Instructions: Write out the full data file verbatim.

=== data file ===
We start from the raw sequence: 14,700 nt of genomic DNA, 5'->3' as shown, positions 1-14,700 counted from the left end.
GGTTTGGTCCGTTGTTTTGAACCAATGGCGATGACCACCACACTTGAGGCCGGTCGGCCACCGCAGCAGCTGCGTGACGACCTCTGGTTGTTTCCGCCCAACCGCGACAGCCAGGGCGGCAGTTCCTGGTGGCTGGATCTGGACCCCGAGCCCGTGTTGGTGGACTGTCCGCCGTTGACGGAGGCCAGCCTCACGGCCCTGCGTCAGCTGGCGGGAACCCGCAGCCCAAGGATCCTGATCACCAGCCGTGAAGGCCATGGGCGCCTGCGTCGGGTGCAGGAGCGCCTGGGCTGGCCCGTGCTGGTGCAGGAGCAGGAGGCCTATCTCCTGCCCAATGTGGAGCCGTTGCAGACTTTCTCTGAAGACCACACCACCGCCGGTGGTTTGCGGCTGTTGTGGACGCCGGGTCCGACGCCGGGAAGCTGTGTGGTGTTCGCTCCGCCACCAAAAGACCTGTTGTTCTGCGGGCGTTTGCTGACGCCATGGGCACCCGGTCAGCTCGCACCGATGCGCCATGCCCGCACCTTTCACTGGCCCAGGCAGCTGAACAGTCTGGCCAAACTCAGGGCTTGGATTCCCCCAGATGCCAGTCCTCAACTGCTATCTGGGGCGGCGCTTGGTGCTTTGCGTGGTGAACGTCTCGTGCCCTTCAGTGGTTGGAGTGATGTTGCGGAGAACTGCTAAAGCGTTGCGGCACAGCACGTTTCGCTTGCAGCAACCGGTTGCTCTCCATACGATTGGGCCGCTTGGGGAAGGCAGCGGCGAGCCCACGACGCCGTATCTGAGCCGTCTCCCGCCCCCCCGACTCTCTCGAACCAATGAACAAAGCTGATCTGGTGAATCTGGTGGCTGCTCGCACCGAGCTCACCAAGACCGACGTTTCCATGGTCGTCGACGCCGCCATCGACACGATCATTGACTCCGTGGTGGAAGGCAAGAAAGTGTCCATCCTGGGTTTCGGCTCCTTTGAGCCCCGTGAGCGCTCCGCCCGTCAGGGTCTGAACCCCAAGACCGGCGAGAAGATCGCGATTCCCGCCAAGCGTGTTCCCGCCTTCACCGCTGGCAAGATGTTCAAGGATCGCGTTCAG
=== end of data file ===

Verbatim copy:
We start from the raw sequence: 14,700 nt of genomic DNA, 5'->3' as shown, positions 1-14,700 counted from the left end.
GGTTTGGTCCGTTGTTTTGAACCAATGGCGATGACCACCACACTTGAGGCCGGTCGGCCACCGCAGCAGCTGCGTGACGACCTCTGGTTGTTTCCGCCCAACCGCGACAGCCAGGGCGGCAGTTCCTGGTGGCTGGATCTGGACCCCGAGCCCGTGTTGGTGGACTGTCCGCCGTTGACGGAGGCCAGCCTCACGGCCCTGCGTCAGCTGGCGGGAACCCGCAGCCCAAGGATCCTGATCACCAGCCGTGAAGGCCATGGGCGCCTGCGTCGGGTGCAGGAGCGCCTGGGCTGGCCCGTGCTGGTGCAGGAGCAGGAGGCCTATCTCCTGCCCAATGTGGAGCCGTTGCAGACTTTCTCTGAAGACCACACCACCGCCGGTGGTTTGCGGCTGTTGTGGACGCCGGGTCCGACGCCGGGAAGCTGTGTGGTGTTCGCTCCGCCACCAAAAGACCTGTTGTTCTGCGGGCGTTTGCTGACGCCATGGGCACCCGGTCAGCTCGCACCGATGCGCCATGCCCGCACCTTTCACTGGCCCAGGCAGCTGAACAGTCTGGCCAAACTCAGGGCTTGGATTCCCCCAGATGCCAGTCCTCAACTGCTATCTGGGGCGGCGCTTGGTGCTTTGCGTGGTGAACGTCTCGTGCCCTTCAGTGGTTGGAGTGATGTTGCGGAGAACTGCTAAAGCGTTGCGGCACAGCACGTTTCGCTTGCAGCAACCGGTTGCTCTCCATACGATTGGGCCGCTTGGGGAAGGCAGCGGCGAGCCCACGACGCCGTATCTGAGCCGTCTCCCGCCCCCCCGACTCTCTCGAACCAATGAACAAAGCTGATCTGGTGAATCTGGTGGCTGCTCGCACCGAGCTCACCAAGACCGACGTTTCCATGGTCGTCGACGCCGCCATCGACACGATCATTGACTCCGTGGTGGAAGGCAAGAAAGTGTCCATCCTGGGTTTCGGCTCCTTTGAGCCCCGTGAGCGCTCCGCCCGTCAGGGTCTGAACCCCAAGACCGGCGAGAAGATCGCGATTCCCGCCAAGCGTGTTCCCGCCTTCACCGCTGGCAAGATGTTCAAGGATCGCGTTCAG